You Can Say Too Much Without Even Speaking

by | March 10, 2009

Can a shrug mean too much?

No matter what a job candidate might say, using the wrong body language can make them appear disinterested or even deceitful to recruiters.

"It's so important for people to be cognizant of their body language because while their words may be saying one thing, their body language may be saying something else," says Kimberly Bishop, senior partner of Korn Ferry International, a Los Angeles-based retained executive search firm.

Learning how your body language may be perceived can prevent you from committing body language blunders that can sabotage interviews. Carole Martin, president of InterviewCoach.com in San Francisco says her clients are stunned by their body language when they watch their recorded mock interviews. After she points out their mistakes, some say "I wouldn't hire me," says Ms. Martin. However, once aware of their body language, she says about 80% correct it on their second taping.

Here are some tips on getting your body language right in an interview.

1. Maintain the right amount of eye contact.

Using too little or too much eye contact can impact a recruiter's perception of you. If you avoid eye contact after being asked a question, or you look down, it can suggest dishonesty, says David Moyer, president of Moyer, Sherwood Associates, a retained executive search firm in New York.

Ms. Bishop says many candidates look to the right or left of the interviewer or out the windows instead of making eye contact which can indicate disinterest or lack of confidence. To show a recruiter you are interested, alternate looking at their eyes mouth and shoulders, says Martin Yate, author of "Knock 'Em Dead The Ultimate Job Search Guide 2007" and a former headhunter in Savannah, Ga.

However, be careful not to overdo the eye contact. Some job hunters concentrate on maintaining eye contact too much that they develop a "stalker stare," says Tonya Reiman, a body language expert in Smithtown, N.Y. who works with recruiters and job hunters.

"People who don't break from eye contact enough give me the willies," says Mr. Moyer.

2. Don't fidget.

Fidgeting is a telltale sign of nerves, and although many recruiters make allowances for nervousness, they will also expect you to handle pressure with ease if you're seeking a high-level job. If you display your nerves too much during an interview, you may be at a disadvantage. "If you can't handle stress in a job interview, how can you handle it in the job?" asks Mr. Yate.

Aside from displaying your nervousness, fidgeting is annoying and distracting to recruiters.

Ms. Martin, who conducts interviews for client companies, remembers a candidate who played with her hair throughout the entire interview. "I wanted to grab her arm and tell her to stop," say Ms. Martin. "I probably didn't hear half of what she was saying because she was annoying me so much."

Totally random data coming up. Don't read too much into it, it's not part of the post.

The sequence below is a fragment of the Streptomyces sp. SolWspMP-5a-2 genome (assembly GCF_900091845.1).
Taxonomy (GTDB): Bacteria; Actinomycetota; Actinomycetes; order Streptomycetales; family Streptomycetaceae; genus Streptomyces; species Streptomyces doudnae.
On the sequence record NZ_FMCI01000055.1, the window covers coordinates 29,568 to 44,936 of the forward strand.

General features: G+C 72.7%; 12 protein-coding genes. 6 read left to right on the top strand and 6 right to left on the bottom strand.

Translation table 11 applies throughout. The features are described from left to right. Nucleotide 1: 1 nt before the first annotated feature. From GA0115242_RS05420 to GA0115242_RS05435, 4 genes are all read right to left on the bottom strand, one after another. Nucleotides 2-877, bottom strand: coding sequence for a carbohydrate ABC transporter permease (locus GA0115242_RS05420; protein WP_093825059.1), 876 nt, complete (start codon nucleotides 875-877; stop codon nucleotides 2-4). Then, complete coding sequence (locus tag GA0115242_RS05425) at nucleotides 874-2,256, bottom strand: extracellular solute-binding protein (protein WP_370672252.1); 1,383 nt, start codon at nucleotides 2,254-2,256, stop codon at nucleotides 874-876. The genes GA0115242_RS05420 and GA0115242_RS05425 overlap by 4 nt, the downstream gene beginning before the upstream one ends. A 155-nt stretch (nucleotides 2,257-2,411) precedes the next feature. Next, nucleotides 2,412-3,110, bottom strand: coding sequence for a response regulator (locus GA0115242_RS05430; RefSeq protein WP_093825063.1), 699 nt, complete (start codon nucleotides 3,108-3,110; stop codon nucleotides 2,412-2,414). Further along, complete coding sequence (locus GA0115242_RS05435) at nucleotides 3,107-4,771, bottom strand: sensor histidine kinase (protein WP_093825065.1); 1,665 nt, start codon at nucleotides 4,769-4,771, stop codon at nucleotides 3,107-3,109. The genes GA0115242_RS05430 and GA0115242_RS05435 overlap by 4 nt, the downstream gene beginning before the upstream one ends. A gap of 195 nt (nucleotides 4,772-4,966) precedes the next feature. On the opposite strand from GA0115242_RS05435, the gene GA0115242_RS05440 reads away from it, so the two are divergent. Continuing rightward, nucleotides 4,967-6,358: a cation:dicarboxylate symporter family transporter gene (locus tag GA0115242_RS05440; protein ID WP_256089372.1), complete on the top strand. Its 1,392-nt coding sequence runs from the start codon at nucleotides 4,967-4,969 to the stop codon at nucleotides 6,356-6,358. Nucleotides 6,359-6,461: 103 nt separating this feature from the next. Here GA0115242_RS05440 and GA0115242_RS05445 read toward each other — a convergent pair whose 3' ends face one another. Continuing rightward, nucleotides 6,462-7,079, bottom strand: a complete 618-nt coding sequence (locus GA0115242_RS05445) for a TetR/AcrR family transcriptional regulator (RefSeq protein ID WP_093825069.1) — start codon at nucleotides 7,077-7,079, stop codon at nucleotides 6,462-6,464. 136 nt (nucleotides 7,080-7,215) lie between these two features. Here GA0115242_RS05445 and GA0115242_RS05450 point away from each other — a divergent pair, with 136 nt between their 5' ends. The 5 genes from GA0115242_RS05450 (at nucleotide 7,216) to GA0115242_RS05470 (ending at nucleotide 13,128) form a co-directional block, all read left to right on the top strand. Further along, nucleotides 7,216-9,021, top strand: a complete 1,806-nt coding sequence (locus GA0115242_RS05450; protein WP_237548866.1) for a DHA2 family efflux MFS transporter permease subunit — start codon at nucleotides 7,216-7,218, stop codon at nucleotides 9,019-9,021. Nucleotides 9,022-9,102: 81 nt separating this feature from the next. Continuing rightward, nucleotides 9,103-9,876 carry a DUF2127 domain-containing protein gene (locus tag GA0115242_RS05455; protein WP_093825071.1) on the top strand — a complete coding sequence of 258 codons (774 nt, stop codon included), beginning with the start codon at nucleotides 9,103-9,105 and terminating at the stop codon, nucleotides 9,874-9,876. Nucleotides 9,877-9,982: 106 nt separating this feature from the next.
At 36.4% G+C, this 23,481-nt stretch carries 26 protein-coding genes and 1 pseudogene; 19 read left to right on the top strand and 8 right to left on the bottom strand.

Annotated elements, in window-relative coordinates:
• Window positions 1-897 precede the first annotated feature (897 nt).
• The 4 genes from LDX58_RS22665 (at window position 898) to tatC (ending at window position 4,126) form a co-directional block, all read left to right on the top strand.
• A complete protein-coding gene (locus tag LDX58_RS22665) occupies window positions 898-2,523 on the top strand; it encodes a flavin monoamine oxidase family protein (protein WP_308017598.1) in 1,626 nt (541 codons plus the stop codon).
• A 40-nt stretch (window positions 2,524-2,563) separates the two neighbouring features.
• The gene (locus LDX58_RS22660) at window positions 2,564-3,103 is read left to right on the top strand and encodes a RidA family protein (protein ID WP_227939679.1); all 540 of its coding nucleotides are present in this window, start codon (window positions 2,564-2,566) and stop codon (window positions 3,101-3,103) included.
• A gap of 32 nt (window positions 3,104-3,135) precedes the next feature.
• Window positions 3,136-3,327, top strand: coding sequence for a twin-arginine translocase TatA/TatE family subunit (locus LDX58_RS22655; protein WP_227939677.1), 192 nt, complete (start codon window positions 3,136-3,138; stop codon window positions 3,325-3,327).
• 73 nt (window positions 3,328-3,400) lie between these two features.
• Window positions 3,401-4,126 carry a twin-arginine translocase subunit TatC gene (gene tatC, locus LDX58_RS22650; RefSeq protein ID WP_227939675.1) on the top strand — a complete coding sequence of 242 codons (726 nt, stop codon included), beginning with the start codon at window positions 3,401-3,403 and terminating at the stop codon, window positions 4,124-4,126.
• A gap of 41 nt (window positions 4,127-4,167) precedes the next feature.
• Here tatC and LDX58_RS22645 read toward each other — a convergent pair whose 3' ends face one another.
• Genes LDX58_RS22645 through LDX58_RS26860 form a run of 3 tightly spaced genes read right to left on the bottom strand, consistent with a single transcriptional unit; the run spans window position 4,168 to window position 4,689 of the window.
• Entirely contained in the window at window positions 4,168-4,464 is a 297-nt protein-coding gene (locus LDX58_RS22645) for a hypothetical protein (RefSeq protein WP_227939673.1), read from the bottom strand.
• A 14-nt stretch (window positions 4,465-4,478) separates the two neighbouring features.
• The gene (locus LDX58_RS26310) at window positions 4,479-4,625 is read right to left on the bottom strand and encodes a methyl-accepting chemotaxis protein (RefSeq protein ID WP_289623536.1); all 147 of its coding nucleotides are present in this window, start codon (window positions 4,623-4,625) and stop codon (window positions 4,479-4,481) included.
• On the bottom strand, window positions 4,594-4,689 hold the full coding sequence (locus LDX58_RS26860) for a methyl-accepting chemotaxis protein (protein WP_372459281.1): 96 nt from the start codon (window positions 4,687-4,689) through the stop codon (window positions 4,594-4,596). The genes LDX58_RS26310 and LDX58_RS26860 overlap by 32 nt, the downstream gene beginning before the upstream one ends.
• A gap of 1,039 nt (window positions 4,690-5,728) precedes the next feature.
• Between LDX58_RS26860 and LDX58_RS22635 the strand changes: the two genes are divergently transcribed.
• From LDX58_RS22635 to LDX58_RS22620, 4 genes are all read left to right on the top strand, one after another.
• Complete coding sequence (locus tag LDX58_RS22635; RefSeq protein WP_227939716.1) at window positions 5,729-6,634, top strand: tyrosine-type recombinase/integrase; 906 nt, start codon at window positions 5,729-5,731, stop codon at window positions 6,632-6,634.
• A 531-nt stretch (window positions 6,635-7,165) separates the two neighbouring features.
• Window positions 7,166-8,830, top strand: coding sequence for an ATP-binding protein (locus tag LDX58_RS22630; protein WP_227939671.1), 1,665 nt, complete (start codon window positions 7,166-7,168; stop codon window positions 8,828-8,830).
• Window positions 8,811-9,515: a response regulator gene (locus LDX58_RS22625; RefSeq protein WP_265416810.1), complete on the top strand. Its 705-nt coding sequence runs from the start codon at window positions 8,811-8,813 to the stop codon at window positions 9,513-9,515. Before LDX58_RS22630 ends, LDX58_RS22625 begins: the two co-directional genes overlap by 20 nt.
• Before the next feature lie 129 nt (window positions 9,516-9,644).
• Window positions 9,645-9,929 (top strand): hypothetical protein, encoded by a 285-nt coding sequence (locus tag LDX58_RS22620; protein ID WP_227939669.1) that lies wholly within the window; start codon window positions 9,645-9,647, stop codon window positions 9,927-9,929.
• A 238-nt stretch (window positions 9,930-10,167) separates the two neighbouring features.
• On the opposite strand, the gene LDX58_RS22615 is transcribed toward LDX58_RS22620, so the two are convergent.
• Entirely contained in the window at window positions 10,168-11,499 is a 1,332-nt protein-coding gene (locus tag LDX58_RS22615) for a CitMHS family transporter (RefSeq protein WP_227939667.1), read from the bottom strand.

Although everyone has their own personal fidgets, the key is to control them during interviews so they don't distract your interviewer. To keep yourself from fidgeting, Mr. Yate recommends bringing a prop, such as a pen and pad, to keep your hands occupied.

Curtis Muldrew, 41, says he learned how to stop twisting and untwisting his pen during interviews by only touching his pen when taking notes. "Interviews are events where I really have to practice because my movements can be distracting to the interviewer," says Mr. Muldrew, chief information officer of HeartScreen America, a large population and direct-to-consumer heart screening services company in Andover, Mass.

3. Be conscious of posture while standing and sitting.

Slouching, whether you are standing to greet the interviewer or sitting down, suggests a lack of self esteem, says Mr. Yate. During an interview you should appear confident and engaged in the conversation and poor posture can send a message that you are indifferent or too casual message, says Ms. Bishop.

When Jim Ettwein, 59, began interviewing with companies after being a self-employed consultant, he reminded himself during interviews to sit up straight and lean slightly forward to show interest. "I have a tendency to sit sideways in a chair by using the back of the chair as a prop," says Mr. Ettwein, who began working as a partner at a large consulting firm in West Orange, N.J. in the beginning of January.

To appear interested in the position, Mr. Yate suggests sitting with your backside at the very back of the chair which will create a slight lean forward, showing that you are engaged in the conversation. Remember to keep your shoulders back.

4. Avoid "closed" body language.

Body language such as crossed arms and clenched fists show defensiveness and tension, says Mr. Yate, who adds that they are physically closed positions.

Mr. Moyer refers to crossed arms as "the universal sign of unfriendliness," because it suggests that the candidate doesn't want to open up. Women tend to cross their arms when they are cold, says Ms. Martin, who suggests bringing a cardigan or dressing warmly if you tend to get cold so you don't inadvertently send the wrong message.

Crossing your ankle over your knee with hands locked behind your head in what Mr. Yate calls the "rebel without a cause" look can make you look like unruly or difficult to work with, he says. "It's the way an angry 17-year-old sits," says Mr. Yate.

Instead, sit with your ankles crossed or feet flat on the floor and use open hand gestures which suggest friendliness, he says.

Filed Under: Interviewing


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